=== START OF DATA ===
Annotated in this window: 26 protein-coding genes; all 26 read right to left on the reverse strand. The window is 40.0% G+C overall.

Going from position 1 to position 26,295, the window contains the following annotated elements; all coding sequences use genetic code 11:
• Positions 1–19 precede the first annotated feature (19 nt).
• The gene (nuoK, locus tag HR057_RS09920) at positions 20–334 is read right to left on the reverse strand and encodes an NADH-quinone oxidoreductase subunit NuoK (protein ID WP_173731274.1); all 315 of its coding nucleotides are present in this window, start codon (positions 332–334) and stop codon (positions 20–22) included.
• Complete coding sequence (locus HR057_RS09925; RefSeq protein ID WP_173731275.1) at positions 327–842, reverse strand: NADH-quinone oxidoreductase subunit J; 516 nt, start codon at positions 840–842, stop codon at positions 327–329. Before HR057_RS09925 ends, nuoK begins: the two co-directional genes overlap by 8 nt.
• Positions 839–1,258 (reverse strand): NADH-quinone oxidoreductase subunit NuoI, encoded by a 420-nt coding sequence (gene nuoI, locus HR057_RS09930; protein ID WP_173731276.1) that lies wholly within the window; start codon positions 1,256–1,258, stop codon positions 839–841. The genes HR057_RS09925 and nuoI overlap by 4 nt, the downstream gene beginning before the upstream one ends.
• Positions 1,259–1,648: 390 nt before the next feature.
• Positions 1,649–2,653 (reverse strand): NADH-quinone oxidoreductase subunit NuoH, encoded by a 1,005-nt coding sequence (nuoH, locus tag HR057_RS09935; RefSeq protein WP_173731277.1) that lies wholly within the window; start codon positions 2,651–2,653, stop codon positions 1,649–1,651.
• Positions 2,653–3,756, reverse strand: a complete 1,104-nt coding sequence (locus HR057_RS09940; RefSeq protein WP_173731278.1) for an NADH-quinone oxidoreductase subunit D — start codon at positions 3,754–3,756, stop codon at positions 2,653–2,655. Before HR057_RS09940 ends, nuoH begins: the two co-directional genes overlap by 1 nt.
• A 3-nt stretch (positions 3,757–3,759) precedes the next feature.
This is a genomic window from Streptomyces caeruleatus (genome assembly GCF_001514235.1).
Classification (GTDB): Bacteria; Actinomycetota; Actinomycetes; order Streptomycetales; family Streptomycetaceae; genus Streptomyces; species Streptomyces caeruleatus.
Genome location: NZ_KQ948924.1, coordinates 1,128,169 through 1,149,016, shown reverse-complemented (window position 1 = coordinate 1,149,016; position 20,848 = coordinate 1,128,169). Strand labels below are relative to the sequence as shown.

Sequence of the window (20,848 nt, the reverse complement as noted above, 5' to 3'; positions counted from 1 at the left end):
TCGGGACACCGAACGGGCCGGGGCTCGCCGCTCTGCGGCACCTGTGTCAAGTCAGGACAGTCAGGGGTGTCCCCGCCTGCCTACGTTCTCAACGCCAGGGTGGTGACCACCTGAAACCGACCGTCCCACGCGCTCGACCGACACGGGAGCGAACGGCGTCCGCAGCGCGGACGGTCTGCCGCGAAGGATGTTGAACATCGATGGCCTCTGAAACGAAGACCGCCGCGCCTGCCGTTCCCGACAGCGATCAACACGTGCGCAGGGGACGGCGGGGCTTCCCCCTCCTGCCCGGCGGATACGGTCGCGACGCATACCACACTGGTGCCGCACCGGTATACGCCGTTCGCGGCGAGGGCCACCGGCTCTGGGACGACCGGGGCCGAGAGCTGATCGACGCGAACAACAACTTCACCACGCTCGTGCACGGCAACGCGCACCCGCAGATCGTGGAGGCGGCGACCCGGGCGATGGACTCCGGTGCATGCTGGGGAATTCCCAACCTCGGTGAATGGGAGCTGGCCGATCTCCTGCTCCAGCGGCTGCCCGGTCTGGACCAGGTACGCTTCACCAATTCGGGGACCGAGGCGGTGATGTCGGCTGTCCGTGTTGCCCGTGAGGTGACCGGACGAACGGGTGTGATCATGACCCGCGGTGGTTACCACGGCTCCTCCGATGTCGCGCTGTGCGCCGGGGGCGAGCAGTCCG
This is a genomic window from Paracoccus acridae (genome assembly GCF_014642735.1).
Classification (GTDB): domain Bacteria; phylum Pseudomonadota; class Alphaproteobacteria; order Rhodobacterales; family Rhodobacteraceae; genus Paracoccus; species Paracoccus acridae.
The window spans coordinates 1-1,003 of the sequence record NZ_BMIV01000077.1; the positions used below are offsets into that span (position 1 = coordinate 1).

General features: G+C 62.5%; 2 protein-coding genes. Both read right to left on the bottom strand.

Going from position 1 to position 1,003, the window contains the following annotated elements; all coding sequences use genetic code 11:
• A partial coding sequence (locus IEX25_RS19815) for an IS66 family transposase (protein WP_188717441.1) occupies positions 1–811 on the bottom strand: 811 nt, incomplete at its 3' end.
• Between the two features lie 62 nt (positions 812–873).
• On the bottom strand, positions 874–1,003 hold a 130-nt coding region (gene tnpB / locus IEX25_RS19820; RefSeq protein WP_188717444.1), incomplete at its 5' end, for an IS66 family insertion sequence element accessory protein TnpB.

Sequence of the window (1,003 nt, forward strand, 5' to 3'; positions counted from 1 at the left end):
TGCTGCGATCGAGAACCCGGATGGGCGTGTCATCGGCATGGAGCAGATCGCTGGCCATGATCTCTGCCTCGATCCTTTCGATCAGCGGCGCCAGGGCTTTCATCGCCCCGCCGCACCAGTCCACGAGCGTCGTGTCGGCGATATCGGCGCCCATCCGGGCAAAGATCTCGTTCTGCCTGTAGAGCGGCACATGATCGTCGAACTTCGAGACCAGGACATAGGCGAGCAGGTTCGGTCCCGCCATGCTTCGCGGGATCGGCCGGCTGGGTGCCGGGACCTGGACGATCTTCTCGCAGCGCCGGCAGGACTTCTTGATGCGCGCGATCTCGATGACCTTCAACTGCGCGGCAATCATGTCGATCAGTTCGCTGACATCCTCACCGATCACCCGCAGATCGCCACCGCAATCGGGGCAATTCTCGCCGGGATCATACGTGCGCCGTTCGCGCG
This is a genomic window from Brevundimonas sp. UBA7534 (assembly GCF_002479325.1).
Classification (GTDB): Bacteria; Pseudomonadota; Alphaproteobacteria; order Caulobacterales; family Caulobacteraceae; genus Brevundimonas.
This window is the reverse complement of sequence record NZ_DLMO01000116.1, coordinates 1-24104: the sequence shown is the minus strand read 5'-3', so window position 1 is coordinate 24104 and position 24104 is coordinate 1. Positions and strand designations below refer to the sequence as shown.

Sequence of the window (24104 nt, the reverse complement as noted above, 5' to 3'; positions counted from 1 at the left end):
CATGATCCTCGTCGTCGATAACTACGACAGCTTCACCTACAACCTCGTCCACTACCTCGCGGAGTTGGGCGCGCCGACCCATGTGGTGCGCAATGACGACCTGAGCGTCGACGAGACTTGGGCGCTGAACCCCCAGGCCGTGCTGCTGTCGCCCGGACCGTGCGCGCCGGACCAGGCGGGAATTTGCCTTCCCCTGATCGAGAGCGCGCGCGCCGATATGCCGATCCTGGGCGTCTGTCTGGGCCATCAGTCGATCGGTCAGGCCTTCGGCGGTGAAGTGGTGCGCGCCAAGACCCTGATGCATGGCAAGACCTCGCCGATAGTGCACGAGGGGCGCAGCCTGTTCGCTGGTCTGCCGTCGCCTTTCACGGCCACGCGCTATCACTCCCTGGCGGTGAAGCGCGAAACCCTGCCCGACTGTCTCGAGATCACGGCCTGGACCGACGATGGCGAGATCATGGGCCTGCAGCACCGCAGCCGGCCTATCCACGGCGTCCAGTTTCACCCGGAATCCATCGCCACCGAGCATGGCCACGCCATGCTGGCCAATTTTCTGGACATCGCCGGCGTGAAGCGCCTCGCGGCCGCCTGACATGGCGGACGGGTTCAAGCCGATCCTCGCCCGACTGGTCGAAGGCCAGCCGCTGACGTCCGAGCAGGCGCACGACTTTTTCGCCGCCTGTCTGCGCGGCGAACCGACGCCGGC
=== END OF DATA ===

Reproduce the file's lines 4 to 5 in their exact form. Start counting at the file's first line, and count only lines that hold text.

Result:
• The gene (nuoK, locus tag HR057_RS09920) at positions 20–334 is read right to left on the reverse strand and encodes an NADH-quinone oxidoreductase subunit NuoK (protein ID WP_173731274.1); all 315 of its coding nucleotides are present in this window, start codon (positions 332–334) and stop codon (positions 20–22) included.
• Complete coding sequence (locus HR057_RS09925; RefSeq protein ID WP_173731275.1) at positions 327–842, reverse strand: NADH-quinone oxidoreductase subunit J; 516 nt, start codon at positions 840–842, stop codon at positions 327–329. Before HR057_RS09925 ends, nuoK begins: the two co-directional genes overlap by 8 nt.